Philip Stead, writing in The Times Literary Supplement considered the novel to be "a morbid version of that of Beauty and the Beast". The review noted that once Bond arrives on the scene to find Michel threatened by the two thugs, he "solves [the problem] in his usual way. A great quantity of ammunition is expended, the zip-fastener is kept busy and the customary sexual consummation is associated with the kill." Stead also considered that with the words of the police captain "Mr. Fleming seems to have summarized in this character's remarks some of the recent strictures on James Bond's activities." Vernon Scannell, as critic for The Listener, considered The Spy Who Loved Me to be "as silly as it is unpleasant". What aggrieved him most, however, was that "the worst thing about it is that it really is so unremittingly, so grindingly boring."
The critic for Time lamented the fact that "unaccountably lacking in The Spy Who Loved Me are the High-Stake Gambling Scene, the Meal-Ordering Scene, the Torture Scene, the battleship-grey Bentley, and Blades Club." The critic also bemoaned the fact that "among the shocks and disappointments 1962 still has in store ... is the discovery that the cruel, handsome, scarred face of James Bond does not turn up until more than halfway through Ian Fleming's latest book. Anthony Boucher meanwhile wrote that the "author has reached an unprecedented low".
Not all reviews were negative. Esther Howard wrote in The Spectator, "Surprisingly Ian Fleming's new book is a romantic one and, except for some early sex in England (rather well done, this) only just as nasty as is needed to show how absolutely thrilling it is for ... the narrator to be rescued from both death and worse – than by a he-man like James Bond. Myself, I like the Daphne du Maurier touch and prefer it this way but I doubt his real fans will."
- Comic Strip (1967–1968)
Fleming's original novel was adapted as a daily comic strip which was published in the British Daily Express newspaper and syndicated around the world. The adaptation ran from 18 December 1967 to 3 October 1968. The adaptation was written by Jim Lawrence and illustrated by Yaroslav Horak. It was the last Ian Fleming work to be adapted as a comic strip. The strip was reprinted by Titan Books in The James Bond Omnibus Vol. 2, published in 2011.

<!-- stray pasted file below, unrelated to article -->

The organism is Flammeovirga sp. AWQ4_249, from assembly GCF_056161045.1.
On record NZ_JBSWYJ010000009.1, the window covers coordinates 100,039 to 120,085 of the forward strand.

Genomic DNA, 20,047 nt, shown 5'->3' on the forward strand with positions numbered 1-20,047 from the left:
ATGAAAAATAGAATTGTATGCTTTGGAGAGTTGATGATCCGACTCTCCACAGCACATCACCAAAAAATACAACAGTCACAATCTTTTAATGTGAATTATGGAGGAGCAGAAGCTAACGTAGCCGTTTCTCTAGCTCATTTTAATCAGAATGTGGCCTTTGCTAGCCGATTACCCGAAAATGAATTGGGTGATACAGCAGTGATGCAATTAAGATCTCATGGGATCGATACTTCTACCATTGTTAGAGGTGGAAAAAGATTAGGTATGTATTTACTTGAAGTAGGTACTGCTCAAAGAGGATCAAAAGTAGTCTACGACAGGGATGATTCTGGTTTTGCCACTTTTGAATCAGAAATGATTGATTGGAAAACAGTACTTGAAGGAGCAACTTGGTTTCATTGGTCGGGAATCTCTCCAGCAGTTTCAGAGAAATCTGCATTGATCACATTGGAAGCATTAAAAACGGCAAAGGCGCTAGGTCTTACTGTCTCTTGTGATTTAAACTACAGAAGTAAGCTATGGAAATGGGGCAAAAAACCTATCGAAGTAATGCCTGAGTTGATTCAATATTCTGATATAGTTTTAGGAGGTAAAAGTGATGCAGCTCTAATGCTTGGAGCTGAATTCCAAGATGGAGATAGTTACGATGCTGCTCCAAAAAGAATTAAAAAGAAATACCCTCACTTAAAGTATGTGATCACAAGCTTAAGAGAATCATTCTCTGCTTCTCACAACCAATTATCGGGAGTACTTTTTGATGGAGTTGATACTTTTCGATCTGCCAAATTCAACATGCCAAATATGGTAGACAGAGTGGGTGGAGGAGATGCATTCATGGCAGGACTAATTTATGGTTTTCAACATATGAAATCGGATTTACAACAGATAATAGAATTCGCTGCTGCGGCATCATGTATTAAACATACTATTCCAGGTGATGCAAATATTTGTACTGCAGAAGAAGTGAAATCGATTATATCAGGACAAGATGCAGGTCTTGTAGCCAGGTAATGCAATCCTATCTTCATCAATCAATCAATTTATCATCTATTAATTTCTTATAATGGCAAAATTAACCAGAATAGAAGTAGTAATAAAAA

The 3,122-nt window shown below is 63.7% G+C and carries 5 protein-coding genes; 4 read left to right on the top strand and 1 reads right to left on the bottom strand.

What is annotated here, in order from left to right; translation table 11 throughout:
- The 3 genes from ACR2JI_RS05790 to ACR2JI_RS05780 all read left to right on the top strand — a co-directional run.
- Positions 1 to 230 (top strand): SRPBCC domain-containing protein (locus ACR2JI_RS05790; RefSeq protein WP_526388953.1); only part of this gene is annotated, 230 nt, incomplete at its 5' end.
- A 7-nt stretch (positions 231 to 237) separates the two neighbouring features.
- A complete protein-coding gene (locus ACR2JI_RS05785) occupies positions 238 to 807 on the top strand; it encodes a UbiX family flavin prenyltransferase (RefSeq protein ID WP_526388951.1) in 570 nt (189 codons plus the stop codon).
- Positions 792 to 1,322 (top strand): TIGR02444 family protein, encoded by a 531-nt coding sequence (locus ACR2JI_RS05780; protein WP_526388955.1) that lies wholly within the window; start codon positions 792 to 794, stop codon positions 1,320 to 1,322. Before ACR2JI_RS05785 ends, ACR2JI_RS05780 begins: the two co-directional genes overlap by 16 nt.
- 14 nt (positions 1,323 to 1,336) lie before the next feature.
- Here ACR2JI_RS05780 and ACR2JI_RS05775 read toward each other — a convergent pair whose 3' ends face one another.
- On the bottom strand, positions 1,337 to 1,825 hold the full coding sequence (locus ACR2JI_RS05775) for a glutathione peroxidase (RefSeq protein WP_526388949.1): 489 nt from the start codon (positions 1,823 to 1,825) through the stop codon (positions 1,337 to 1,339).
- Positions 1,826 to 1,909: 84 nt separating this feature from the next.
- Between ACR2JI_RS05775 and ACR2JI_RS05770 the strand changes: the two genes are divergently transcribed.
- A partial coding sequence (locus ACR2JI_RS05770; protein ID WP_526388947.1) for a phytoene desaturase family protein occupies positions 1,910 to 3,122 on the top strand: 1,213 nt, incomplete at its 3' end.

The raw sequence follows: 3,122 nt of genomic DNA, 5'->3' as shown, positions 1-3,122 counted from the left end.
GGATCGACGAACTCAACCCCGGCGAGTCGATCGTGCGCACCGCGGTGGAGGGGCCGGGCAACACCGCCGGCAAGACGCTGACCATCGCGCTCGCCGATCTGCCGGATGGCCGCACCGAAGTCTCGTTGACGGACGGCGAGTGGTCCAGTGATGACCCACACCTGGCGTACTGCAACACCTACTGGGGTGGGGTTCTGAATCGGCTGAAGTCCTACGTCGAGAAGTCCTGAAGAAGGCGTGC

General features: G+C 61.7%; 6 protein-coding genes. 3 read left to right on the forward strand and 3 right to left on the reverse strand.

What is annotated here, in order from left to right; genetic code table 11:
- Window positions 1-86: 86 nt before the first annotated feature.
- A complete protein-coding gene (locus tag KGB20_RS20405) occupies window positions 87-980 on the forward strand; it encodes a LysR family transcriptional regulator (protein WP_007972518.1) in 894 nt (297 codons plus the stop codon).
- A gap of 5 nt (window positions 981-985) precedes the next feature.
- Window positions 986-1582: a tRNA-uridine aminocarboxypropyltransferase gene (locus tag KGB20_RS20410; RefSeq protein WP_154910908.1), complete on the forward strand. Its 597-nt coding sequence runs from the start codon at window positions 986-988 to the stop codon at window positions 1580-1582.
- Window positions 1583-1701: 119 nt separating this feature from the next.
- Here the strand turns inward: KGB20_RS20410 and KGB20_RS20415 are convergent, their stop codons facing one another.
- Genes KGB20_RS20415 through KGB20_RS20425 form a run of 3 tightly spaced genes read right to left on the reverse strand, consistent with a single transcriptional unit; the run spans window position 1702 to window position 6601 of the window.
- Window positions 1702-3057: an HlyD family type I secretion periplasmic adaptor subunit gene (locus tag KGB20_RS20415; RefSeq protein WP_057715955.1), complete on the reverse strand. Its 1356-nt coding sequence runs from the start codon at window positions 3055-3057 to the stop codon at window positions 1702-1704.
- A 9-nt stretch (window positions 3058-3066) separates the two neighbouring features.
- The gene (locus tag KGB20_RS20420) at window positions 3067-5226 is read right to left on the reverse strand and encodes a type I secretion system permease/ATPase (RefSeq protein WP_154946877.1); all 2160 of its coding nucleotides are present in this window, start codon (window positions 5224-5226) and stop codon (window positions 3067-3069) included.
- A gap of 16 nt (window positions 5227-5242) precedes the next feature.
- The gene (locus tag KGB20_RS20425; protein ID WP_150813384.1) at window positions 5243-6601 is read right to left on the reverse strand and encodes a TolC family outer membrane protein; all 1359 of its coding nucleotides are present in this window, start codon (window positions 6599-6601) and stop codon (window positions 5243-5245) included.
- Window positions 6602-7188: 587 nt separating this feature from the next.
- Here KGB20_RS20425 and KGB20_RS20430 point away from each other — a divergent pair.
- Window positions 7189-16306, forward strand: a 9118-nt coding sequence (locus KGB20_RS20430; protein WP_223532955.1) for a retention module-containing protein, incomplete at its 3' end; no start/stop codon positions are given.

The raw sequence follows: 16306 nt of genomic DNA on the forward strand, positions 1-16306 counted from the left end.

- The Spy Who Loved Me (1977)
In 1977, the title was used for the tenth film in the Eon Productions series. It was the third to star Roger Moore as British Secret Service agent Commander James Bond. Although Fleming had insisted that no film should contain anything of the plot of the novel, the steel-toothed character of Horror was included, although under the name Jaws.
- Benson 1988, p. 129.
- Black 2005, p. 71.
- Benson 1988, p. 130.
- Black 2005, p. 73.
- Black 2005, p. 74.
- Black 2005, p. 72.
- Benson 1988, p. 21.
- Lycett 1996, p. 381.
- Chancellor 2005, p. 186.
- Macintyre 2008, p. 31.
- Chancellor 2005, p. 11.
- Chancellor 2005, p. 113.
- Lycett 1996, p. 382.
- Chancellor 2005, p. 187.
- "New Fiction". The Times. 19 April 1962. p. 15.
- Lycett 1996, p. 390.
- Lycett 1996, pp. 390–391.
- "Books – Authors". The New York Times. 29 March 1962. p. 30. (subscription required)
- "Books: Of Human Bondage". Time. 13 April 1962. Retrieved 19 October 2011.
- Lycett 1996, p. 402.
- Lycett 1996, p. 446.
- Benson 1988, p. 23.
- Simpson 2002, p. 43.
- Richardson, Maurice (15 April 1962). "Crime Ration". The Observer. p. 28.
- Stead, Philip John (20 April 1962). "Bond's New Girl". The Times Literary Supplement. p. 261.
- Scannell, Vernon (3 May 1962). "New Novels". The Listener.
- Howard, Esther (1 June 1962). "The Spy Who Loved Me". The Spectator. London. p. 728.
- Fleming, Gammidge & McLusky 1988, p. 6.
- McLusky et al. 2011, p. 285.
- Barnes & Hearn 2001, p. 121.
- Benson, Raymond (1988). The James Bond Bedside Companion. London: Boxtree Ltd. ISBN 978-1-85283-233-9.
- Fleming, Ian; Gammidge, Henry; McLusky, John (1988). Octopussy. London: Titan Books. ISBN 1-85286-040-5.
- Lycett, Andrew (1996). Ian Fleming. London: Phoenix. ISBN 978-1-85799-783-5.
- Barnes, Alan; Hearn, Marcus (2001). Kiss Kiss Bang! Bang!: the Unofficial James Bond Film Companion. Batsford Books. ISBN 978-0-7134-8182-2.
- Simpson, Paul (2002). The Rough Guide to James Bond. Rough Guides. ISBN 978-1-84353-142-5.
- Black, Jeremy (2005). The Politics of James Bond: from Fleming's Novel to the Big Screen. University of Nebraska Press. ISBN 978-0-8032-6240-9.
- Chancellor, Henry (2005). James Bond: The Man and His World. London: John Murray. ISBN 978-0-7195-6815-2.
- Macintyre, Ben (2008). For Your Eyes Only. London: Bloomsbury Publishing. ISBN 978-0-7475-9527-4.
- McLusky, John; Gammidge, Henry; Lawrence, Jim; Fleming, Ian; Horak, Yaroslav (2011). The James Bond Omnibus Vol. 2. London: Titan Books. ISBN 978-1-84856-432-9.